A True Probe of Lebanon Port Blast Would Undercut Hezbollah

But the powerful Shiite militia and ally of Iran can use threat of force to fend off justice

It was déjà vu for a few hours Thursday in Beirut as memories of Lebanon’s vicious 1975-1990 civil war came alive in streets of the capital. Snipers fired on a mob, riflemen shot back from below, someone fired a rocket-propelled grenade, bystanders scrambled for cover and, after four hours, six people were dead.

And the mayhem took place along the so-called Green Line that had separated Muslim and Christian factions during the civil war.

It is unlikely that this outbreak will devolve to that level of sectarian warfare. Nevertheless, the spurt of violence highlighted a chronic and dangerous truth of Lebanese politics. Any effort to change Lebanon’s sectarian system, or weaken the power of its corrupt components, quickly attracts threats of unrest, or worse.

In this case, an investigation into last summer’s devastating explosion at Beirut port presents a challenge to the ruling establishment and especially to Hezbollah, the potent Shiite party and militia.

Hezbollah is resisting the likelihood that investigators would hold its members or supporters to account. Hezbollah’s autonomy, beyond control of the government or courts, permits it to run a state within the state.

Hezbollah’s s militia is the only one left over from the civil war. It not only operates freely inside Lebanon but pursues warfare outside. Having won prominence as defender of Lebanese territory against Israel, Hezbollah for the past several years took on the less popular role of military ally of the Syrian government as it fought off Islamic rebels.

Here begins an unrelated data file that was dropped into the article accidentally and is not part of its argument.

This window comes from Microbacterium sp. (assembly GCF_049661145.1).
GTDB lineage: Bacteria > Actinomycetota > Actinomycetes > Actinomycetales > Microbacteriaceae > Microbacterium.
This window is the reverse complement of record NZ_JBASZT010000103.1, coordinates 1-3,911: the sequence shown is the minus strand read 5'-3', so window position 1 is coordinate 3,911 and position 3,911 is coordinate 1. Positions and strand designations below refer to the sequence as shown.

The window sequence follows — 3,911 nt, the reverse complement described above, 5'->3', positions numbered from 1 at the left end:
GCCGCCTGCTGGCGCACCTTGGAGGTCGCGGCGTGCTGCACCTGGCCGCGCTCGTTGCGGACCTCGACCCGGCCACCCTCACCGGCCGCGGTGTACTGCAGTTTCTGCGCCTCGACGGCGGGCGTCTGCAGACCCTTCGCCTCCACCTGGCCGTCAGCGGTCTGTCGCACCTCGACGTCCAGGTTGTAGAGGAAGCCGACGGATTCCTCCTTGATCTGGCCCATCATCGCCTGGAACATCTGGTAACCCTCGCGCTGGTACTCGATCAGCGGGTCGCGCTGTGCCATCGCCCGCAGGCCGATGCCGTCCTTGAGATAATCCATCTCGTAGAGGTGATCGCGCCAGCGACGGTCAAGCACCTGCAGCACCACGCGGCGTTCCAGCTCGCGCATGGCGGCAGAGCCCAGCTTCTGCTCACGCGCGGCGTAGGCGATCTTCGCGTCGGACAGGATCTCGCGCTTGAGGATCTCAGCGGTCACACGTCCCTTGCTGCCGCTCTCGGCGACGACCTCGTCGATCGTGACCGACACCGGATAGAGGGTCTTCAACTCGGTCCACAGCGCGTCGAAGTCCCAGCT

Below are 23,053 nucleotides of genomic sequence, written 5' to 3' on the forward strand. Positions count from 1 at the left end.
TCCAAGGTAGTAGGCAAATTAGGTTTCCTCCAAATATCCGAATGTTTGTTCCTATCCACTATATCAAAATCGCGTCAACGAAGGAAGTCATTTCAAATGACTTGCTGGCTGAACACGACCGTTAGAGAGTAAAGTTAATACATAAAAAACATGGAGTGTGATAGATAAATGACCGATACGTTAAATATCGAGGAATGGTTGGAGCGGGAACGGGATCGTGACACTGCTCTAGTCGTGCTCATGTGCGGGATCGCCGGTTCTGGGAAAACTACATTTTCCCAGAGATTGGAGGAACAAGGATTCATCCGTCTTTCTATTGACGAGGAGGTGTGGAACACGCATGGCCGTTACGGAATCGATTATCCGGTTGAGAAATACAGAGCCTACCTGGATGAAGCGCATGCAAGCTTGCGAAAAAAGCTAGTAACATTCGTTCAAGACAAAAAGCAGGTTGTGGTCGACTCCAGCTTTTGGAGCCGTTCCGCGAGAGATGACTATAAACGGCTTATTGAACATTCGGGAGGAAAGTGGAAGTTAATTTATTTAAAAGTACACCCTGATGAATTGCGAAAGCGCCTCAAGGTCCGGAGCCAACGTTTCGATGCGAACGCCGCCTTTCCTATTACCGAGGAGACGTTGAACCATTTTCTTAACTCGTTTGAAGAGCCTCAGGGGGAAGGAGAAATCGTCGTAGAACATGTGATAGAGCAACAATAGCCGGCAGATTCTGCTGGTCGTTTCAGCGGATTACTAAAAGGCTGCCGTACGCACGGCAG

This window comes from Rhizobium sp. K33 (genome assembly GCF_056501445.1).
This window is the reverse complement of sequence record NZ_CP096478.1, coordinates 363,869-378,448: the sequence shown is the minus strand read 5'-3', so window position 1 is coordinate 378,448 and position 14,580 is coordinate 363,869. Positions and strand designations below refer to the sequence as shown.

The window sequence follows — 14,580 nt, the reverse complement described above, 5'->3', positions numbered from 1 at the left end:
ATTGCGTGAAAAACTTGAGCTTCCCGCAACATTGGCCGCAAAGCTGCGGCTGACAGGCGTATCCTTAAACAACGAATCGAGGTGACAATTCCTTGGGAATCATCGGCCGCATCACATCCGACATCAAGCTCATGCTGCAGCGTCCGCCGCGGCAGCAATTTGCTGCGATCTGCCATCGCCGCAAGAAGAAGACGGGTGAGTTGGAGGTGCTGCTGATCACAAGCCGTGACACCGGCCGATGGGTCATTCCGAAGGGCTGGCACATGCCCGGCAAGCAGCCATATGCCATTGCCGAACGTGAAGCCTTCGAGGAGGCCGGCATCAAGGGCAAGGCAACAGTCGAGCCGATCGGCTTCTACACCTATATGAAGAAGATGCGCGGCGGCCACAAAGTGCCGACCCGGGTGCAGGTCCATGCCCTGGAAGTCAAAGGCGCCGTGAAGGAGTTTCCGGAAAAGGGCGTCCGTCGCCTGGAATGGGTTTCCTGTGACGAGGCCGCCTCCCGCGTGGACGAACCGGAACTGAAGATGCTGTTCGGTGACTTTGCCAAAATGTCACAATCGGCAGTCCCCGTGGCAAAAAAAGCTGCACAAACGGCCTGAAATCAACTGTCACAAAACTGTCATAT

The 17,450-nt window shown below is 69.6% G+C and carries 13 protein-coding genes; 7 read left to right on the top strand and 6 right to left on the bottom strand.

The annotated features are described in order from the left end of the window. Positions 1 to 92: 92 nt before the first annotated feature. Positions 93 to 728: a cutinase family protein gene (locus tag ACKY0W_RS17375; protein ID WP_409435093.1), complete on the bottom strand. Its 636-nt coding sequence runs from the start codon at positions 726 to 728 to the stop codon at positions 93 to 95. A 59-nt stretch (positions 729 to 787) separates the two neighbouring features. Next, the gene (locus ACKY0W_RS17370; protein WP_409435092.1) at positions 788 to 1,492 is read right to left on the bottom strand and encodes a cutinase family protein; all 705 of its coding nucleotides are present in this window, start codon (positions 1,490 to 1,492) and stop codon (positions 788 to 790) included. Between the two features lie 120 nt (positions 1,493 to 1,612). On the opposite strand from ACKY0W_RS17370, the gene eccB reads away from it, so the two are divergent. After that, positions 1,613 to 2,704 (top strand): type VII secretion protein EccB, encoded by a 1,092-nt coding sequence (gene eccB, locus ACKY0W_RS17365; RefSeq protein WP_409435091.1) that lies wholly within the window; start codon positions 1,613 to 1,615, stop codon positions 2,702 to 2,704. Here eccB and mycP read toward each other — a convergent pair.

The port blast, described as history’s biggest non-nuclear explosion, damaged buildings within 15 miles of the capital, killed at least 215 residents, injured 7,000 others, and coincided with a severe economic depression, recurrent shortages of food, electric power and fuel, and a deadly toll from the coronavirus pandemic.

The accidental ignition of a warehouse full of ammonium nitrate, a highly combustible compound, caused the explosion.

After months of delays and political interference, a fearless magistrate named Tarek Bitar has ordered the detentions of former government officials and some security agents. All have refused his calls to surrender or to appear for questioning.

Among them was Ali Hassan Khalil, a former finance minister and high official of the Shiite Amal Party, a close ally of Hezbollah. On Tuesday, Hezbollah chief Hassan Nasrallah railed against the judge’s actions; Thursday, Amal and Hezbollah followers marched on the Palace of Justice to bully Bitar out of office.

Aya Mazjoub, a researcher for Human Rights Watch, criticized the show of intimidation: “Lebanese are left with a false choice: stability with no justice, or justice without stability,” she said.

Hezbollah blamed the violence on the Lebanese Forces, a Christian faction that dates from the civil war. Lebanese Forces leaders denied all.

President Michael Aoun called out the army and by late afternoon the shooting stopped. With the possibility that sectarian violence might explode, Aoun moved to tamp down passions. Gunfire “is not acceptable,” he said in a televised speech. “The street is not the place to express objections.”

On the one hand, Aoun’s words appeared to reflect a break with his on-again, off-again ally Hezbollah, whose parliamentary votes helped make him president in 2016.